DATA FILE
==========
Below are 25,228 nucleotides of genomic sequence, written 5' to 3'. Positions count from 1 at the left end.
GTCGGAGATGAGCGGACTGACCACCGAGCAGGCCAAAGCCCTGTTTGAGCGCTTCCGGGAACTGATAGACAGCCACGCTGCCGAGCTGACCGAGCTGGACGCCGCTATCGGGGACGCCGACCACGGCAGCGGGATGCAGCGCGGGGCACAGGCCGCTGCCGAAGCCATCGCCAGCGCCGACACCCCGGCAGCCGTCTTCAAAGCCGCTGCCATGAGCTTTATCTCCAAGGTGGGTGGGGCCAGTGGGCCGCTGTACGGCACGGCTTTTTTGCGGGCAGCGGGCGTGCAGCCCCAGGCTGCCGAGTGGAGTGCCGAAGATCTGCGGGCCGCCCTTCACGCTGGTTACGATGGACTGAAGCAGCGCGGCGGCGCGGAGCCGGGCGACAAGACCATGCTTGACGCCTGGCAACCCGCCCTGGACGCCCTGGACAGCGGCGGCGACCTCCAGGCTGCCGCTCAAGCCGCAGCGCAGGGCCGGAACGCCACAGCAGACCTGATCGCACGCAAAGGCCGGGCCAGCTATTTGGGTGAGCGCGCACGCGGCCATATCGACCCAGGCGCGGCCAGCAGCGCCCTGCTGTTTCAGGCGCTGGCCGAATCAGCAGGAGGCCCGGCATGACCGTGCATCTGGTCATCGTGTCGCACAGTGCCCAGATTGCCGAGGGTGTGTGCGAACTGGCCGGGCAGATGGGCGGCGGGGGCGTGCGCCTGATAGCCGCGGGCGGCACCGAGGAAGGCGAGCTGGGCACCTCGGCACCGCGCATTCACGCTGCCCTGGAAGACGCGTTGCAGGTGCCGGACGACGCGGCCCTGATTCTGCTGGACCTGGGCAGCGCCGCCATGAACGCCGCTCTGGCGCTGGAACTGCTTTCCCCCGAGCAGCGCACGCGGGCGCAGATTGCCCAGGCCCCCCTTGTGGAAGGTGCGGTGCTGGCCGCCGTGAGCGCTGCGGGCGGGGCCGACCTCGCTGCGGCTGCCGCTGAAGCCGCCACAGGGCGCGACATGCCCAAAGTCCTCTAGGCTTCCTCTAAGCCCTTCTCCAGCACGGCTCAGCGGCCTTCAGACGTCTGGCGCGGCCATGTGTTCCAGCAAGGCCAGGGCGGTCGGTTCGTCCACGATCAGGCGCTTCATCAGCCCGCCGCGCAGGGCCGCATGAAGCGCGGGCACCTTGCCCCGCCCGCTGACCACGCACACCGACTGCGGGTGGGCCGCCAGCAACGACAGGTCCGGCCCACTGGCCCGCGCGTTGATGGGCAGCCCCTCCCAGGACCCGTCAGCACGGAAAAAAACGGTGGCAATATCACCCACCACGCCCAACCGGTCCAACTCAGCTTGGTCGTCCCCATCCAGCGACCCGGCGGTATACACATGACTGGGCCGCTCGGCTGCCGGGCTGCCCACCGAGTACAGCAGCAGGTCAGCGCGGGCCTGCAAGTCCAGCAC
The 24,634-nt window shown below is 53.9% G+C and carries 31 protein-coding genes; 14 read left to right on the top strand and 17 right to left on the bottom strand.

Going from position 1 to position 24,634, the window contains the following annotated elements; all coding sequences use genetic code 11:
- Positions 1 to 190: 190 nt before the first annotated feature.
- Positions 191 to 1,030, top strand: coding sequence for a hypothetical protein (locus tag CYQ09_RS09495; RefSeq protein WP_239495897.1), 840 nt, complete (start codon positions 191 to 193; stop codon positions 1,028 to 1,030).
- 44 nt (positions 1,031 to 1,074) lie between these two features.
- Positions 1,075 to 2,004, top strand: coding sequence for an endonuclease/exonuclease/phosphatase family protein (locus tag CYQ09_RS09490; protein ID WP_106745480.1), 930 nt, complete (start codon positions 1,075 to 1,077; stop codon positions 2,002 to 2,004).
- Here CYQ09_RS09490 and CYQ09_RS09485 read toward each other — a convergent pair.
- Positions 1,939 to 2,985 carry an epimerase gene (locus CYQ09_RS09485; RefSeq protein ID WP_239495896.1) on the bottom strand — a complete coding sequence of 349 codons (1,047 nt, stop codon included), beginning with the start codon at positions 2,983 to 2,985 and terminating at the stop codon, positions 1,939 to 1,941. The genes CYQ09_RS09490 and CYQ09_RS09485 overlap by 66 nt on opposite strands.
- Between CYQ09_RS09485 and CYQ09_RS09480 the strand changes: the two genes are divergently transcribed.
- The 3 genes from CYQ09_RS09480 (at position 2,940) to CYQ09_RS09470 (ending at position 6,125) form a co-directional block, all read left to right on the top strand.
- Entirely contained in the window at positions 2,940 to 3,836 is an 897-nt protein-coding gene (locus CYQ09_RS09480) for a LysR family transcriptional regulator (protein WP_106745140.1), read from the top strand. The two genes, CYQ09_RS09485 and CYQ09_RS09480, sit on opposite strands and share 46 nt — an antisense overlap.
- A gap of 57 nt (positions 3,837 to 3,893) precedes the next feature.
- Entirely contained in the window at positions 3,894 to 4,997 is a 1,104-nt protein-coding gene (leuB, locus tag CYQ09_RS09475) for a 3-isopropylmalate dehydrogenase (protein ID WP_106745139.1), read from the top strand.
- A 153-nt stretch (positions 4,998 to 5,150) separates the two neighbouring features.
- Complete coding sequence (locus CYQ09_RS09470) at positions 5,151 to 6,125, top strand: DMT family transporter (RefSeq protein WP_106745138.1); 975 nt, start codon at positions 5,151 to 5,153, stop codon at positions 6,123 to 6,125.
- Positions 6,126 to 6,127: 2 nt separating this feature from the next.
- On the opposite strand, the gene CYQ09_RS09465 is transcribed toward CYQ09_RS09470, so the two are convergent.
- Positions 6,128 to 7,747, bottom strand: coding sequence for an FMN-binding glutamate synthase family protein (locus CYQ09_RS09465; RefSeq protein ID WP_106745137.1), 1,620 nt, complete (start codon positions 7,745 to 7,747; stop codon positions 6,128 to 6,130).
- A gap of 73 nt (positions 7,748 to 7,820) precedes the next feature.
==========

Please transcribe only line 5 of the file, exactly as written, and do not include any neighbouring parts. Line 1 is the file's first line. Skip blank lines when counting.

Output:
- Positions 1 to 190: 190 nt before the first annotated feature.